year to come.
Meanwhile the suggestions made
perhaps unconsciously by the Michi
gan judge, will ripen in the public
mind and become, perhaps, the first
choice fruits of the January reform
If the cause of annexation and re
form could come before the people of
the Hawaiian Islands on its merits it
would undoubtedly win at the polls.
It now has the backing of the vast
majority of responsible, property own
ing and intelligent white voters; and
among the better class of natives fealty
to it is common and strong. Outside
of this element, among the larger native
population much deception has been
practiced by the Royalist propaganda
and fear has been spread that annex
ation would mean exile to the original
owners of the soil. If only such un
warranted fancies could be
swept away and the reform
cause could be reasonably dis
cussed on the opposing as well as
the proposing side, an island plebiscite
would be desirable and safe. But why
ask people to decide on your political
interests and views when they have
been made to believe that you come
with fair words merely to gain their
confidence and do them deadly harm?
They could reach no decision which
would be just either to you or to them
selves. Ten to one all the Royalist shriekers
would be out for annexation if one
more year of military government
REVIEWOF JUDGE COOLEY
TELLING REPLY TO
Judge Hartwell Takes Up the Gauntlet
for Annexation Much Sophis
Judge Cooler's article in the Forum
contains too much partial and incor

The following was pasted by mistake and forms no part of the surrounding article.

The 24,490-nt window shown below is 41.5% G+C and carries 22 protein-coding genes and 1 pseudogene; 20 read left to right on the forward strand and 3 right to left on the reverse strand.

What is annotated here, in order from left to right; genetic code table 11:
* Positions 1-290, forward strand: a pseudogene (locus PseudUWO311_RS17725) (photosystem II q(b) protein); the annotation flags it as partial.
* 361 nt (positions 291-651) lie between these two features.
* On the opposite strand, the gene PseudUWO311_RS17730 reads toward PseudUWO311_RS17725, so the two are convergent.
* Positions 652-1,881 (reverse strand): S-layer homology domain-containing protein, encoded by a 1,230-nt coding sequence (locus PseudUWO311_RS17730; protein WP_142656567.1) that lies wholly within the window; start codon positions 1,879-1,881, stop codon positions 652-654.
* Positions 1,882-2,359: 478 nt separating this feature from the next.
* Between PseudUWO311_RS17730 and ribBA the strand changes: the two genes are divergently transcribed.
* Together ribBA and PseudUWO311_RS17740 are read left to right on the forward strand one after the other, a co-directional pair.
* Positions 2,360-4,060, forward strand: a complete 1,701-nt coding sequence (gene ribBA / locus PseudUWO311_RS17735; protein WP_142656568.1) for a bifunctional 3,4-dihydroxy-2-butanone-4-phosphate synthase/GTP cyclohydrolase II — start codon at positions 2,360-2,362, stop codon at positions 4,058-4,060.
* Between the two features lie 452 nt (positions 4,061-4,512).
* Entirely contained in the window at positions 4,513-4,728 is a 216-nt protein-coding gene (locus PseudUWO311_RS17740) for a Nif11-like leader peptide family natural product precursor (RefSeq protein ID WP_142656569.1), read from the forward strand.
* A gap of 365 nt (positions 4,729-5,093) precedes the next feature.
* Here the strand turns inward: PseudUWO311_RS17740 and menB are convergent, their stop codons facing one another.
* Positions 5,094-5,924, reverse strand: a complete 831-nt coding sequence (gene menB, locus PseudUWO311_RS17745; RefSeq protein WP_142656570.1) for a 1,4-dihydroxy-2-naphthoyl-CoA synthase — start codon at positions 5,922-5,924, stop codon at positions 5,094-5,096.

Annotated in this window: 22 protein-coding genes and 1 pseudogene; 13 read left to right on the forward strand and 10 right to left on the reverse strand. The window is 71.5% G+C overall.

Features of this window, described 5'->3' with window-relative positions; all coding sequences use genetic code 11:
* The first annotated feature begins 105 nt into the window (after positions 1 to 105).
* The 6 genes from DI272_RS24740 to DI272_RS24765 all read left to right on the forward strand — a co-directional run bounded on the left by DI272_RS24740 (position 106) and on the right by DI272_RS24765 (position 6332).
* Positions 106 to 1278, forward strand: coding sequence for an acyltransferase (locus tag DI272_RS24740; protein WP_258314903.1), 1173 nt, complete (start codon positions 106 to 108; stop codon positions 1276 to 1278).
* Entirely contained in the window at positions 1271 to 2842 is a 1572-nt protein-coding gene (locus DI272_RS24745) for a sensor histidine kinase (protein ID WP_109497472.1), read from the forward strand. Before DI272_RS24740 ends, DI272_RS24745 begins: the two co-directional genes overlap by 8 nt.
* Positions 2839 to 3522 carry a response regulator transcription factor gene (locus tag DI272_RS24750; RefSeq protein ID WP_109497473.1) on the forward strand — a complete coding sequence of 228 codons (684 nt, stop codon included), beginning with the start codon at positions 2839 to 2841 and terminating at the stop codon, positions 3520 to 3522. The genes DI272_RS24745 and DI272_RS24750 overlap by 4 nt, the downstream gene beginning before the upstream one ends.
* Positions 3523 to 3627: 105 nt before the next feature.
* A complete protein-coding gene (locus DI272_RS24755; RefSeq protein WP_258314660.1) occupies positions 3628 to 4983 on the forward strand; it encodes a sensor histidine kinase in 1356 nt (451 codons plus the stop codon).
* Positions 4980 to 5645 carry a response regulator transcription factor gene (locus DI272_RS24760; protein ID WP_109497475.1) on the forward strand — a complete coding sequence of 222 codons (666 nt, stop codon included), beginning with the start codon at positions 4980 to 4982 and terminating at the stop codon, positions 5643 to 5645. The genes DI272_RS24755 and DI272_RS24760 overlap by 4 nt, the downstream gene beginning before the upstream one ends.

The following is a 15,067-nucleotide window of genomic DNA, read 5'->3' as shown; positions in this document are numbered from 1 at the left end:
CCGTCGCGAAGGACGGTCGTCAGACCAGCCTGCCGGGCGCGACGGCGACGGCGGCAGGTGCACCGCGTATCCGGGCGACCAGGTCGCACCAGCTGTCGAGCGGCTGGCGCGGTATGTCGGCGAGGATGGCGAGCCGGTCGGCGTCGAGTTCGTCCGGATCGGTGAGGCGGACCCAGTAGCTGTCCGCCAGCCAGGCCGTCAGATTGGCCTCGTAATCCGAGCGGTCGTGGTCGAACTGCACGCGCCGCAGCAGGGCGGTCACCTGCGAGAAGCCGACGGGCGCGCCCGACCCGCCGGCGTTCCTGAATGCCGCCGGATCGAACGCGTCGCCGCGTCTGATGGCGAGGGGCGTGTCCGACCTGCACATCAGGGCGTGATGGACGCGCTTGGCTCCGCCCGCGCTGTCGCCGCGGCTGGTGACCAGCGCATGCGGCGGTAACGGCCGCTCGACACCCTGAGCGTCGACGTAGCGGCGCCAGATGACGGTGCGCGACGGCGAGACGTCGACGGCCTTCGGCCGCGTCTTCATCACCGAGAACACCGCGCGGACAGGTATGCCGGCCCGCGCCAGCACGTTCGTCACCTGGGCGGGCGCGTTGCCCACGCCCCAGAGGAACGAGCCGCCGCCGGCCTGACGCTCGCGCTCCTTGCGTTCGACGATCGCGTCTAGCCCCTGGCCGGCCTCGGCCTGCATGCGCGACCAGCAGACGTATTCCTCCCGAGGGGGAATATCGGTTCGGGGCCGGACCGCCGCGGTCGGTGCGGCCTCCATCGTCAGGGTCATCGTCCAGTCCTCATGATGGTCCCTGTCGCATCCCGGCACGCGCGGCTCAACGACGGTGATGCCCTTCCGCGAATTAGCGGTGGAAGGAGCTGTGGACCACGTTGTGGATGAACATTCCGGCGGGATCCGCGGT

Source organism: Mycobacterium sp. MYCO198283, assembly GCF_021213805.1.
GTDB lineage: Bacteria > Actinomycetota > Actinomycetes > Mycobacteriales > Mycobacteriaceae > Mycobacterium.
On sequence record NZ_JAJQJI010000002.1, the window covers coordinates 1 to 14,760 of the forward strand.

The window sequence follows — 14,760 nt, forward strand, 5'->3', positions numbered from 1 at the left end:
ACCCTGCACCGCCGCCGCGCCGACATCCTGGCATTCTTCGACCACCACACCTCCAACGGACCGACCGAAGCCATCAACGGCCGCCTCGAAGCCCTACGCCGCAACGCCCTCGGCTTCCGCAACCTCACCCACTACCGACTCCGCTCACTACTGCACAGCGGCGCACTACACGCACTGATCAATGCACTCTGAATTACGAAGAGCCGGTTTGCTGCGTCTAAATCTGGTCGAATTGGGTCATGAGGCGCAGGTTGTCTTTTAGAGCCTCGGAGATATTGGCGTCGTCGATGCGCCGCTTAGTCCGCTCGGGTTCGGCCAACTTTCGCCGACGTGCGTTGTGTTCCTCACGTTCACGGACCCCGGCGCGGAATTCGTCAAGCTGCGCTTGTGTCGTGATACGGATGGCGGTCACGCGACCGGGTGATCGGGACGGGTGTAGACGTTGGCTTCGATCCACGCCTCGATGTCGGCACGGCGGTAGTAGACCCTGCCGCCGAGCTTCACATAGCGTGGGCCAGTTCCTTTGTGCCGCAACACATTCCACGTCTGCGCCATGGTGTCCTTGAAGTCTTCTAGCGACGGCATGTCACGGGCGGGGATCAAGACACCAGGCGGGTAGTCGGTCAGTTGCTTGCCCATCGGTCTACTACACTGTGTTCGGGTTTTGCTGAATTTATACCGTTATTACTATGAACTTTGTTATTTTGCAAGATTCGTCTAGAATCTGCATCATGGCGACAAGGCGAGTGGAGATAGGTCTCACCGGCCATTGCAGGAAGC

rect statement, irrelevant matter and
wrong inference, to permit the belief
that he has hastened into print trom
disinterested motives. His uttei-
ancesdonot indicate the judicial spirit,
or an attempt to discover the tacts,
or the significance of the facts, which
relate to the Hawaiian situation. He
exhibits the heat and something of
the nervousness of a well paid, hut
ill prepared advocate, addressing
jury whose minds are so uninformed
on the issue as to be susceptible ot
entirely new impressions. He does
not even take the pains which the
skillful lawyer seldom omits, to state
the other side in his own way. In
this article ot I udge Cooley s, one may
search in vain lor any alteram partem.
This again leads to the surmise that
the judge is "a willing witness. His
grave obstacles to Hawaiian annex
ation," include several objections to
the particular lorm and non-essential
terms of annexation contained in
Mr. Harrison's treaty. Apart from
such immaterial discussion, his "ob
stacles" may thus be summarized,
1. Hawaii is not on the Ameri
can Continent, its people are not
"homogeneous" with the American
people, in fact they would form a
2. The Provisional Government
ought not to negotiate a treaty for
annexation without first taking
vote of the aboriginal Hawaiian